Cincinnati Babyhead

Speaks his mind on music & movies!

Flick: Guest Take – Five Easy Pieces

download (13)

I’m handing over the popcorn and the chocolate covered peanuts to Jim (Doc) from Music Enthusiast. Like a lot of the people I’ve hooked up with on this sharing of music and film, Jim has seen a few films in his time. Like the common ground we’ve found with music we have found the same ground with film. I’ve been on his case to do some film takes. So to probably shut me up he has given of his time and picked a fantastic film to share with us. Back when CB was toiling in the old time movie houses ‘Five Easy Pieces’ was one of the gems I caught. Jack Nicholson was hitting his stride and I was becoming a life long lover of these kinds of films.

So I’m happy to present this fine take from one of my go to guys, Music Enthusiast on Five Easy Pieces’. Thanks Doc!

download (14)

Jack Nicholson hustled in B-movies for years until 1969’s Easy Rider. And suddenly the 32-year old actor – nominated for an Academy Award for his performance – was an overnight sensation. His first dramatic role after Rider was Five Easy Pieces, a tale of a ne’er-do-well scion of a musical family. The title refers to five musical pieces by Chopin, Mozart and Bach. (Eroica is a Beethoven piece.)
Nicholson’s character, Robert “Bobby” Eroica Dupea, is a classically-trained pianist who has never been comfortable in the role his elitist family has laid out for him. In fact, when we first see him, he’s working on the Texas oil fields with his buddy Elton. (Elton’s a good ol’ boy, Bobby plays at being one. In a great scene, Bobby is stuck in a traffic jam on the way to his job, jumps out of his truck and starts playing piano on the back of another truck. Worlds collide.)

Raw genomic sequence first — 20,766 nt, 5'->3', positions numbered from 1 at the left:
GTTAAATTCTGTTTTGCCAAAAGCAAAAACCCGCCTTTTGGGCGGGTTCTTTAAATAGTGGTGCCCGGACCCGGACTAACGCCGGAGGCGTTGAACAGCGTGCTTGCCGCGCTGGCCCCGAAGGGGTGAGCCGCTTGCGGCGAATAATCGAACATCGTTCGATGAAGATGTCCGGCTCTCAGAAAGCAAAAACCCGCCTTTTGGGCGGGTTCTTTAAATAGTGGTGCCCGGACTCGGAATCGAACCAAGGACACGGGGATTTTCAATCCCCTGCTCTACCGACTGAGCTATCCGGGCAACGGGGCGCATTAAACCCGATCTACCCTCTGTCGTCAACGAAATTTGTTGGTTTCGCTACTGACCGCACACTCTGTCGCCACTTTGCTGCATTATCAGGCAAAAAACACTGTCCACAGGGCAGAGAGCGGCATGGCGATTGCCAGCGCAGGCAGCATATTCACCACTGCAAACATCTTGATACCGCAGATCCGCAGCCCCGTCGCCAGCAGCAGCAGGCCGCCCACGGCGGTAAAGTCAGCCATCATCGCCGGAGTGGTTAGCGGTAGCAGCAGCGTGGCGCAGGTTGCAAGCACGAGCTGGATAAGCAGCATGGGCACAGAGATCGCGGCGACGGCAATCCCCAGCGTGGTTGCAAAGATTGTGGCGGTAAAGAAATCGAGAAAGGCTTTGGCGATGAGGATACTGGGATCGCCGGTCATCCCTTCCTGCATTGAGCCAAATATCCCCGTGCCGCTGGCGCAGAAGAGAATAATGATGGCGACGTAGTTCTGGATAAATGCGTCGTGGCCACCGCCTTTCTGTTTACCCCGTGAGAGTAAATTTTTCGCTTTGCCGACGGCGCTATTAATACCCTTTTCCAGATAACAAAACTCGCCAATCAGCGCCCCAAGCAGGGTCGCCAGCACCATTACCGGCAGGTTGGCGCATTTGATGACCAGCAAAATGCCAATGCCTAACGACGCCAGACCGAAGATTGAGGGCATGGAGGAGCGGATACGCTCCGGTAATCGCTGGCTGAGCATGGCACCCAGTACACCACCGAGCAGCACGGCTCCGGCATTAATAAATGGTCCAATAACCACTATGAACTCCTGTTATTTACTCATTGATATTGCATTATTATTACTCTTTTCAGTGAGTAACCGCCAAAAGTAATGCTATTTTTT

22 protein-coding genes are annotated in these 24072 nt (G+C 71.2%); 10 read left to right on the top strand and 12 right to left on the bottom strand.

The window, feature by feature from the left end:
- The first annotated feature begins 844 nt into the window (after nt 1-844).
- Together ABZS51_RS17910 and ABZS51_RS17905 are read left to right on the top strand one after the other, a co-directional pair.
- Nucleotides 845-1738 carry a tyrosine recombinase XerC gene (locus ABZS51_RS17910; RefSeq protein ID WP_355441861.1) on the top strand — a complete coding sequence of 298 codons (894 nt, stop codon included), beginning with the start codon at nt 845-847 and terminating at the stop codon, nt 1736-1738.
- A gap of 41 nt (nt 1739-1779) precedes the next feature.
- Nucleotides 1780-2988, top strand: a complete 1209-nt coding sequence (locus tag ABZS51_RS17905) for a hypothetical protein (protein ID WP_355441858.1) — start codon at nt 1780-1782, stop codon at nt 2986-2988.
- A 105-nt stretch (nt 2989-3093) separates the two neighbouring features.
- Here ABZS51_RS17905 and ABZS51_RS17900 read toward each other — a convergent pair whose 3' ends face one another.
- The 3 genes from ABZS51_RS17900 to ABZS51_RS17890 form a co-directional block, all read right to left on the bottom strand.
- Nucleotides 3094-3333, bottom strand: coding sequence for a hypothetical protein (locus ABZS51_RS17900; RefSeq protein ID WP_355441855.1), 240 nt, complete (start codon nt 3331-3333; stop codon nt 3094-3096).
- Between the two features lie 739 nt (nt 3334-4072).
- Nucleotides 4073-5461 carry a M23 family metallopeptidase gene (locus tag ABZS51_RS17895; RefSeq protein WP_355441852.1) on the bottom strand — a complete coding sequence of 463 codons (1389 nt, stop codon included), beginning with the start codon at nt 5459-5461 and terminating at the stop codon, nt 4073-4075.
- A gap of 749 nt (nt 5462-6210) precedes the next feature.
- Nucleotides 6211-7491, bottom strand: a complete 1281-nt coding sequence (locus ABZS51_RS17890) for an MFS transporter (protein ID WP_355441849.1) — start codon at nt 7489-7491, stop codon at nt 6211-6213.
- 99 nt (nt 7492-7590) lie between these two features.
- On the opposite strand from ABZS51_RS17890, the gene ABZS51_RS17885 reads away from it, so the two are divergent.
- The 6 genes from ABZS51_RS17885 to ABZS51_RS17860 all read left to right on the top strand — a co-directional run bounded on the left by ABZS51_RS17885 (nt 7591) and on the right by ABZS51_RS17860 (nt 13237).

download (15)

download (21)

images (17)
Bobby spends his time bitching about his crummy job and low-rent lifestyle. He doesn’t know who or what he is (classical pianist? working class hero? World-class cad?) He has a diner waitress Rayette (terrific Oscar-nominated performance by the late Karen Black) who loves him but who gets empty promises in return. Bobby takes advantage of opportunities to have sex with other women, then lie to Rayette. (One of his “girls on the side” is Sally “Ann” Struthers who would star in All in the Family the following year.)
Bobby eventually has to head back to his home state of Washington when he finds out from his pianist sister that their father has had a couple of strokes. Rayette goes with him and they pick up a (I think) lesbian couple, one of whom hilariously spouts out all sorts of rhetoric about how the world is filled with crap and filth. (Her partner is played by Toni Basil who later went on to sing and have a big hit with a weird cheerleader song called “Hey Mickey.”)
The most famous scene in this movie is the chicken salad sandwich scene. It helps establish Bobby as the simmering hothead who dislikes stupid conformist rules.